Cal State Los Angeles grants Black Student Union's request for segregated housing.
College students on the NAACP's "Vote Hard" bus tour encourage people to vote in the George Washington Carver Homes housing project next to the historic Brown Chapel AME Church Nov. 1, 2008 in Selma, Alabama. Photo by Mario Tama/Getty Images

Black students at California State University, Los Angeles are being offered segregated housing options in effort to prevent “microaggressions” and “racially insensitive remarks,” the school announced Tuesday.

The decision comes nine months after the Black Student Union issued a set of demands for change to university officials, citing the frequent “racists attacks” faced by black students on campus. On Tuesday, CUSLA spokesman Robert Lopez told College Fix that among many of the requests made by the BSU, the college will create a segregated housing program, which will focus on “academic excellence and learning experiences that are inclusive and non-discriminatory.”

The new living arrangement option for black students has already been listed on CSULA’s Housing Services webpage, describing the black living-learning community as an effort to “enhance the residential experience for students who are a part of or interested in issues of concern to the black community living on campus by offering the opportunity to connect with faculty and peers, and engage in programs that focus on academic success, cultural awareness, and civic engagement.”

The program has been named the Halisi Scholars Black Living-Learning Community after the late Dr. CRD Halisi, an African studies scholar.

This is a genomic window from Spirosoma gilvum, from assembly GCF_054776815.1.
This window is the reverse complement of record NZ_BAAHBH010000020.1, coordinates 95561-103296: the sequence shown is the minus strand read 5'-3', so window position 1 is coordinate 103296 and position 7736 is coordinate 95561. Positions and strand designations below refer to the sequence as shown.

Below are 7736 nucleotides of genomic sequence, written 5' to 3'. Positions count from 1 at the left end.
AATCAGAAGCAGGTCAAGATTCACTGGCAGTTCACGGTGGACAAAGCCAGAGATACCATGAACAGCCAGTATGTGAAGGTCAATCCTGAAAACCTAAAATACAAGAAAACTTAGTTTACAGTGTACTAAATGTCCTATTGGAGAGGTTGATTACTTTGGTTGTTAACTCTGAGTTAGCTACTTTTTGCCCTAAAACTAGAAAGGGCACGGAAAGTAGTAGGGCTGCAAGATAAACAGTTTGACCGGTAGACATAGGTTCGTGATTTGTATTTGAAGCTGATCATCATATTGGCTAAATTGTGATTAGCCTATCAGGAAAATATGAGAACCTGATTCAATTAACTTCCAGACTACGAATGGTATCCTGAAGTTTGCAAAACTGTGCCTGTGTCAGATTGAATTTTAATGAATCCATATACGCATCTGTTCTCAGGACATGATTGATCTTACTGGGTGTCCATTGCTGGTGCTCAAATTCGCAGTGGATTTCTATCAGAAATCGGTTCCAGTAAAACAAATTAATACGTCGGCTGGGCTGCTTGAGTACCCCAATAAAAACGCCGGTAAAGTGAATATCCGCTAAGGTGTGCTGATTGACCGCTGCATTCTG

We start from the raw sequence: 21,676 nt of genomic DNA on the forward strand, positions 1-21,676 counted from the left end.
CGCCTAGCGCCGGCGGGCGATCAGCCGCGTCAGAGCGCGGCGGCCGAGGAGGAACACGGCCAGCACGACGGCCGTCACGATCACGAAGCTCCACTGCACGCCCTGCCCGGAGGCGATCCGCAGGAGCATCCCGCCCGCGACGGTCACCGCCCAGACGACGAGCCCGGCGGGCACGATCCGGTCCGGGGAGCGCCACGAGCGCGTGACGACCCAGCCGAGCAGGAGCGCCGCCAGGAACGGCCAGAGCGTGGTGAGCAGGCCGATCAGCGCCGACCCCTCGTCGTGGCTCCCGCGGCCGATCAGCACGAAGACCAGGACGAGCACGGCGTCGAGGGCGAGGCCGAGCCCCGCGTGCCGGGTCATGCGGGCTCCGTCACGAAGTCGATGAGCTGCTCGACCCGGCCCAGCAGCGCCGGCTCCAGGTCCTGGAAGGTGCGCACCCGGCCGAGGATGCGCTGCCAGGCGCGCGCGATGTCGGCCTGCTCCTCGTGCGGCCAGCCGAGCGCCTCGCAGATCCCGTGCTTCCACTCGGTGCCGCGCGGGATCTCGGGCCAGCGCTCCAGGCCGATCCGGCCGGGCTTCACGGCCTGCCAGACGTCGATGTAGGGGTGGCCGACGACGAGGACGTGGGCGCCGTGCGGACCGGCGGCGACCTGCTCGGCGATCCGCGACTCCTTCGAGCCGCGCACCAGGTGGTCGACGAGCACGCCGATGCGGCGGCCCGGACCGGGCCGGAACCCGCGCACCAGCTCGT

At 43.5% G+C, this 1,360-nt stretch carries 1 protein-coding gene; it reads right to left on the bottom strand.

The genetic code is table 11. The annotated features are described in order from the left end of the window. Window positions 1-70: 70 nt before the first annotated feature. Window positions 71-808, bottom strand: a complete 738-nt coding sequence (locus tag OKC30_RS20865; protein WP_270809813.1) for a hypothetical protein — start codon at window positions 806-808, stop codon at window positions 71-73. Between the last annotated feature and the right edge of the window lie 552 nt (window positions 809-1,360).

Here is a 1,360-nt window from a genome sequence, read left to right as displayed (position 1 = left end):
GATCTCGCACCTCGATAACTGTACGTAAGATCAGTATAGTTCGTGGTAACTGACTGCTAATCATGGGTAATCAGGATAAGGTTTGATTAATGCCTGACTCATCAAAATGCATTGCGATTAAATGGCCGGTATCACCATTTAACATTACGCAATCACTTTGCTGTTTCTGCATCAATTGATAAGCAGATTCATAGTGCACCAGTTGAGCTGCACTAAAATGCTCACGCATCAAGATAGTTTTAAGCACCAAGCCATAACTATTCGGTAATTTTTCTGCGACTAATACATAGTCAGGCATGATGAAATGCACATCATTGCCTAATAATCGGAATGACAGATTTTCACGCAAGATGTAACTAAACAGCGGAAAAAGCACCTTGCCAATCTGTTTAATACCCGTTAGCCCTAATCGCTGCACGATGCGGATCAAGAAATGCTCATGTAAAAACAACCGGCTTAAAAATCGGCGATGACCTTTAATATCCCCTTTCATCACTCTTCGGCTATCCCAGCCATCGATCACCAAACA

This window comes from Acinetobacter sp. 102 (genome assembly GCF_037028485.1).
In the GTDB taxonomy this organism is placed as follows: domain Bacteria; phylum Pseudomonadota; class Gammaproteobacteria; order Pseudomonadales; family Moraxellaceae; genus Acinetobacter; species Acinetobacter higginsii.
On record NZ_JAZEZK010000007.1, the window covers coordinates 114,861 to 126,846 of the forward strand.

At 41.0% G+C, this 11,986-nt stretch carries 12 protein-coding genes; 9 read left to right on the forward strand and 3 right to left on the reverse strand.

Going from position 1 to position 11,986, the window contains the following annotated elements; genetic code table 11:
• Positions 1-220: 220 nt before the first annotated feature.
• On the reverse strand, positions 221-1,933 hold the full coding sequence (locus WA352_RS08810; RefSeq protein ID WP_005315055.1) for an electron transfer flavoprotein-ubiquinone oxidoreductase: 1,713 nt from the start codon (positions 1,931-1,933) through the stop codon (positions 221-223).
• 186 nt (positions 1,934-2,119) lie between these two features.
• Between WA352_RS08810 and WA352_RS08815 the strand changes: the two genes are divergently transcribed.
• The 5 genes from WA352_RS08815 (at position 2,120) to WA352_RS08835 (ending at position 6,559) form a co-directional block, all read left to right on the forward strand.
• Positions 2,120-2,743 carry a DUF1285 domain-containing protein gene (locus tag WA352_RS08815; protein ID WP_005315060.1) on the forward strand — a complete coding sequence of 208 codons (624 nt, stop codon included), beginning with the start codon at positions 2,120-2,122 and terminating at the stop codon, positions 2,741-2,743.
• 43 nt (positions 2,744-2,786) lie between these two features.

The university has 192 apartment units in a residential complex on campus where Halisi will be located. Lopez refrained from detailing how many of the apartments will be dedicated to segregated housing.

Although the housing option is specific to black students on campus, it is open and available for all university attendees given they follow the Halisi housing rules to “respect the differences of others that live in my community and look for positive things to learn from them,” “be an advocate for change if the tools are resources available are deemed inadequate” and “accept that I am still learning and need to be open to new ideas and experiences.”

While it is unclear how many others of the 14 demands listed in BSU’s initial letter to CSLA were acknowledged, the group called their segregated housing decree a “long overdue, but well deserved achievement.”

CSULA is the fourth university to participate in segregated housing programs, following University of Connecticut, University of California, Davis and the University of California, Berkeley.